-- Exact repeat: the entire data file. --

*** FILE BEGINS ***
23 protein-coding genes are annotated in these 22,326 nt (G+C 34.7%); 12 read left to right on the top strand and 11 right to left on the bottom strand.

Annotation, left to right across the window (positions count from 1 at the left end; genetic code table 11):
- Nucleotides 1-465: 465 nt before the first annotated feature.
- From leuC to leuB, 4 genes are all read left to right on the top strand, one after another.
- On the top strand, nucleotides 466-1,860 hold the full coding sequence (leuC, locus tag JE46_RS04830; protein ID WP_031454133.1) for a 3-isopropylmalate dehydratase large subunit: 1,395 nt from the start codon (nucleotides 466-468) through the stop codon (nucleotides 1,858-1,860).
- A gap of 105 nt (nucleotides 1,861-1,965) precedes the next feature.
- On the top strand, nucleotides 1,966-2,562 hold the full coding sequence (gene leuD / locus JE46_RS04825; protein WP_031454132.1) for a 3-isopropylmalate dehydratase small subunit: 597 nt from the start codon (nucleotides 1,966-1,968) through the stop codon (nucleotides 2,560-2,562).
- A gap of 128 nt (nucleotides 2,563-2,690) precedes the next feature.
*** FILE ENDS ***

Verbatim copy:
23 protein-coding genes are annotated in these 22,326 nt (G+C 34.7%); 12 read left to right on the top strand and 11 right to left on the bottom strand.

Annotation, left to right across the window (positions count from 1 at the left end; genetic code table 11):
- Nucleotides 1-465: 465 nt before the first annotated feature.
- From leuC to leuB, 4 genes are all read left to right on the top strand, one after another.
- On the top strand, nucleotides 466-1,860 hold the full coding sequence (leuC, locus tag JE46_RS04830; protein ID WP_031454133.1) for a 3-isopropylmalate dehydratase large subunit: 1,395 nt from the start codon (nucleotides 466-468) through the stop codon (nucleotides 1,858-1,860).
- A gap of 105 nt (nucleotides 1,861-1,965) precedes the next feature.
- On the top strand, nucleotides 1,966-2,562 hold the full coding sequence (gene leuD / locus JE46_RS04825; protein WP_031454132.1) for a 3-isopropylmalate dehydratase small subunit: 597 nt from the start codon (nucleotides 1,966-1,968) through the stop codon (nucleotides 2,560-2,562).
- A gap of 128 nt (nucleotides 2,563-2,690) precedes the next feature.